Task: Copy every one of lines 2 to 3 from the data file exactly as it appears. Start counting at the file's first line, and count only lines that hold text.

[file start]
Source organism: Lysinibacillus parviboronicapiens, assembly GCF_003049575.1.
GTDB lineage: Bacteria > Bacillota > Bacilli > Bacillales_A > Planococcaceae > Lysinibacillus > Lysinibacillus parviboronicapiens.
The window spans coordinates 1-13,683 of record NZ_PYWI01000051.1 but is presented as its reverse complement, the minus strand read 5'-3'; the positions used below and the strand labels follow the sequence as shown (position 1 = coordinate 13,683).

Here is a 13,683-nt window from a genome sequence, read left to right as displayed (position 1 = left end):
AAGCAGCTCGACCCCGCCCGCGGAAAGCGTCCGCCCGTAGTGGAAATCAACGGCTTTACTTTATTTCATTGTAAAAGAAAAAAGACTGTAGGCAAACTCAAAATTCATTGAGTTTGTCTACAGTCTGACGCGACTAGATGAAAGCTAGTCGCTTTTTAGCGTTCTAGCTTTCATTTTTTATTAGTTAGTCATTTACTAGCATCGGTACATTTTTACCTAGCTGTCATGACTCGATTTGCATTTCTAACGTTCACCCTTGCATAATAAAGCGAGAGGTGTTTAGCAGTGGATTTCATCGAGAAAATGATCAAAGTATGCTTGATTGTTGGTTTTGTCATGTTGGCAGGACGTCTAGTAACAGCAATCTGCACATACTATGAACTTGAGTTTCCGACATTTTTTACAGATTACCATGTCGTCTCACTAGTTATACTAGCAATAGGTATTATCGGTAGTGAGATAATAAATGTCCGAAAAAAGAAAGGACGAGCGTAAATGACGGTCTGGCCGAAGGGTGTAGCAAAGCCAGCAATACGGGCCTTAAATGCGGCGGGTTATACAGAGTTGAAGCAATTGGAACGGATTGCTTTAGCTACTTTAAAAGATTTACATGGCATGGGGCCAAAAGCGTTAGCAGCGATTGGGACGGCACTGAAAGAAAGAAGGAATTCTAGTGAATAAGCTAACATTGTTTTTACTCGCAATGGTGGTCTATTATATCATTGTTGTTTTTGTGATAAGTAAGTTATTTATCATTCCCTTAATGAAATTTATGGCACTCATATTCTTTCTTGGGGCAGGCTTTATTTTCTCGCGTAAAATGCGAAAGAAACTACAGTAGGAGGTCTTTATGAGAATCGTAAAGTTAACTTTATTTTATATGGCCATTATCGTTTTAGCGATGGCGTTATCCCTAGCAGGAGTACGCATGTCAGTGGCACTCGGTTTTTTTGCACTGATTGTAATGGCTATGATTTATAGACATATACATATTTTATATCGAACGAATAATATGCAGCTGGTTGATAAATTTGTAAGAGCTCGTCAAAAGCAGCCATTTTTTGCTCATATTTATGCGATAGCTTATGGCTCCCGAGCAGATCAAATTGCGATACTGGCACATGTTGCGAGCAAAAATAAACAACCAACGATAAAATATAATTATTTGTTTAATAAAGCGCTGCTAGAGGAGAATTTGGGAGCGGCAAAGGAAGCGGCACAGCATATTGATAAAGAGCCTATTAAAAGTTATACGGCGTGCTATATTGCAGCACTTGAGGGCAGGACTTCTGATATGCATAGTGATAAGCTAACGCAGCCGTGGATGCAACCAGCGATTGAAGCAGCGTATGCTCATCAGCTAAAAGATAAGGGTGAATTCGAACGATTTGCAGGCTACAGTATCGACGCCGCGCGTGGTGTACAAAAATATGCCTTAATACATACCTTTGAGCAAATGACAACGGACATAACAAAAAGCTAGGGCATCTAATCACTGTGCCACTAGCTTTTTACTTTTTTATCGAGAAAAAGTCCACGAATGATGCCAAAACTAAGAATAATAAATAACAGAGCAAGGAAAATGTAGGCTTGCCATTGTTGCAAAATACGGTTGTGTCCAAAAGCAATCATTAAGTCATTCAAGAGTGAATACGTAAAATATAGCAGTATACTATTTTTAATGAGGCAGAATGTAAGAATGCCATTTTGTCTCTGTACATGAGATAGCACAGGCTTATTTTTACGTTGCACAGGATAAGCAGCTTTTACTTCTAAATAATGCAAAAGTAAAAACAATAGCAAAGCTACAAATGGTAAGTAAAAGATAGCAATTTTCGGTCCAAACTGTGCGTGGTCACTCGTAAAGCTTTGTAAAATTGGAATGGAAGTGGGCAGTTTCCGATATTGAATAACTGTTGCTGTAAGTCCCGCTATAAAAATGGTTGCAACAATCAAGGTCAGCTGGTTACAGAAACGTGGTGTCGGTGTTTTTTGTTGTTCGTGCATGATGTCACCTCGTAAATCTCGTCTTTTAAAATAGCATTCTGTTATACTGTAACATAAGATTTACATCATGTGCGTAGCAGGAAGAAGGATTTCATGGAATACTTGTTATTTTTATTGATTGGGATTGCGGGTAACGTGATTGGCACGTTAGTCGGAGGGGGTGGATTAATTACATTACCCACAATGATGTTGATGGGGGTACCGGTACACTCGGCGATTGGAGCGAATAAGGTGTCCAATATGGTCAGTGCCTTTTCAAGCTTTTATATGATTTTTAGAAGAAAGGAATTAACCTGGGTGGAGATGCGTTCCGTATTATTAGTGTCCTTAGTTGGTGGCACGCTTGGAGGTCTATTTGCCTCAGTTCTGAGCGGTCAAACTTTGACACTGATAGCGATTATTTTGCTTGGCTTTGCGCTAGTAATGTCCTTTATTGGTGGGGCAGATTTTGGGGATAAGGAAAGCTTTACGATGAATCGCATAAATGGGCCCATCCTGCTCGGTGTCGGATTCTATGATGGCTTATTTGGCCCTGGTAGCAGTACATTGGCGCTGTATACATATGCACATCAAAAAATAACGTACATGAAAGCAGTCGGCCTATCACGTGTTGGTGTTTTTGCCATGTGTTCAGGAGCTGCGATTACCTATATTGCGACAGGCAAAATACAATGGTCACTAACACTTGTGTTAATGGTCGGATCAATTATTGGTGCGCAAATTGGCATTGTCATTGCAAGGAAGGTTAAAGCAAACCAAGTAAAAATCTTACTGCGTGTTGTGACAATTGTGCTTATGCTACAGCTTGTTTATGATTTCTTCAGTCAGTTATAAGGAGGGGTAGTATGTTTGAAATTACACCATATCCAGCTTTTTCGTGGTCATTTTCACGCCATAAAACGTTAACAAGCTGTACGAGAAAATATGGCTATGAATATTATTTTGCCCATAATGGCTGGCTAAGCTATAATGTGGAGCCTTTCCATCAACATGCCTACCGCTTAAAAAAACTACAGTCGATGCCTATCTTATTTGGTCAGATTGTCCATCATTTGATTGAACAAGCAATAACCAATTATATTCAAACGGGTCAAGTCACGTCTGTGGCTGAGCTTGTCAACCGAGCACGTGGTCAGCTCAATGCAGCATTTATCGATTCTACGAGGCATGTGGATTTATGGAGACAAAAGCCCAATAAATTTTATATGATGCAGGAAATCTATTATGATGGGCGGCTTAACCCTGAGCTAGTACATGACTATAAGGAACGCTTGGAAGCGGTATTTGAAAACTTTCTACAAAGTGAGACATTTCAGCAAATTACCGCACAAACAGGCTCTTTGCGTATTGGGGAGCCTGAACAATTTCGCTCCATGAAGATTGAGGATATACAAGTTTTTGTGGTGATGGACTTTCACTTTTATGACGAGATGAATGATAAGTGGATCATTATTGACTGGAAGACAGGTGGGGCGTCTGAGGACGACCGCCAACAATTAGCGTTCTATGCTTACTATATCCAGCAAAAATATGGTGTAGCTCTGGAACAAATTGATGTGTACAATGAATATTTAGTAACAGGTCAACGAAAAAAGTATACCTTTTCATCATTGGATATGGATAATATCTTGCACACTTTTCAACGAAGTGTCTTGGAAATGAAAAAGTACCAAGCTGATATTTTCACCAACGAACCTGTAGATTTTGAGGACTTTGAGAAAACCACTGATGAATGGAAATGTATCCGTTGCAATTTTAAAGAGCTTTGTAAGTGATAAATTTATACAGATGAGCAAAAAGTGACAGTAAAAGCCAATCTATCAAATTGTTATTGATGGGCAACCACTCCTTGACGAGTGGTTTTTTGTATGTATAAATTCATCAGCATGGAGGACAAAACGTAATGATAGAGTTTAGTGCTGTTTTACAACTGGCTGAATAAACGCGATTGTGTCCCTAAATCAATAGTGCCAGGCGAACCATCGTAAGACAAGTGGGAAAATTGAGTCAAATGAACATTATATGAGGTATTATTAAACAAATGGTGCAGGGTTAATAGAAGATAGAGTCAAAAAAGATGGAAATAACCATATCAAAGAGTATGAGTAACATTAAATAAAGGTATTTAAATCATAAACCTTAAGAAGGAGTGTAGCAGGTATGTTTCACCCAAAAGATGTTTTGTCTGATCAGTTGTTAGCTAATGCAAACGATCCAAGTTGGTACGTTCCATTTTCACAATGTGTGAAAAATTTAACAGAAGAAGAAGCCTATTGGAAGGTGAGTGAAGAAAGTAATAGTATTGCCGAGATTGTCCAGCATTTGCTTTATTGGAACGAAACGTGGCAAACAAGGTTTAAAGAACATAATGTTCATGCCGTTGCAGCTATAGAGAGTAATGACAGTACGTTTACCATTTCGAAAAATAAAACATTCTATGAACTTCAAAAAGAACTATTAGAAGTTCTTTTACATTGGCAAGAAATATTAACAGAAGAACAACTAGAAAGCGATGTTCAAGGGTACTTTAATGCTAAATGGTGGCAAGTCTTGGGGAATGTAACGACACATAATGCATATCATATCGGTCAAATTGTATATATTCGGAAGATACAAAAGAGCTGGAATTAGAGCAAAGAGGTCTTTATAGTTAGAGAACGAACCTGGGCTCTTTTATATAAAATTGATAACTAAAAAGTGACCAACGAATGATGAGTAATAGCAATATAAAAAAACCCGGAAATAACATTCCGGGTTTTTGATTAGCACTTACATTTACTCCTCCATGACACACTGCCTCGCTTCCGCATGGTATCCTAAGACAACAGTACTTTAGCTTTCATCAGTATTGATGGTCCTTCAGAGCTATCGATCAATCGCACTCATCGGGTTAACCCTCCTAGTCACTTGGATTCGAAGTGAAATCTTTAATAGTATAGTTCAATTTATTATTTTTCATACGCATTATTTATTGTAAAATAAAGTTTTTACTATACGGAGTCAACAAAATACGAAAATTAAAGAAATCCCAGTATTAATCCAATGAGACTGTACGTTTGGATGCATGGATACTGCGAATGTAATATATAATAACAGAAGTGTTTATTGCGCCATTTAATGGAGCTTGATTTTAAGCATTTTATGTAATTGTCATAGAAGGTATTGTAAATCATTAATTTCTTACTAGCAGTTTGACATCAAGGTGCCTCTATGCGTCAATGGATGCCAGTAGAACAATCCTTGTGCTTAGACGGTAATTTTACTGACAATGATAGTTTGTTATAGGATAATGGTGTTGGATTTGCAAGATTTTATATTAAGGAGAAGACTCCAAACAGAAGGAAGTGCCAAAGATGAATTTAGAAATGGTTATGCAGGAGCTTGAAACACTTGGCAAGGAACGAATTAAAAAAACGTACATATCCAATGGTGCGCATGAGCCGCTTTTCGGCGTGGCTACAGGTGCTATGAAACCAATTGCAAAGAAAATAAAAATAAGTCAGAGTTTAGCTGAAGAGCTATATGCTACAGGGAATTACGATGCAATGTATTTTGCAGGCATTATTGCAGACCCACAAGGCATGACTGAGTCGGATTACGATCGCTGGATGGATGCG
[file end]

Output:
GTDB lineage: Bacteria > Bacillota > Bacilli > Bacillales_A > Planococcaceae > Lysinibacillus > Lysinibacillus parviboronicapiens.
The window spans coordinates 1-13,683 of record NZ_PYWI01000051.1 but is presented as its reverse complement, the minus strand read 5'-3'; the positions used below and the strand labels follow the sequence as shown (position 1 = coordinate 13,683).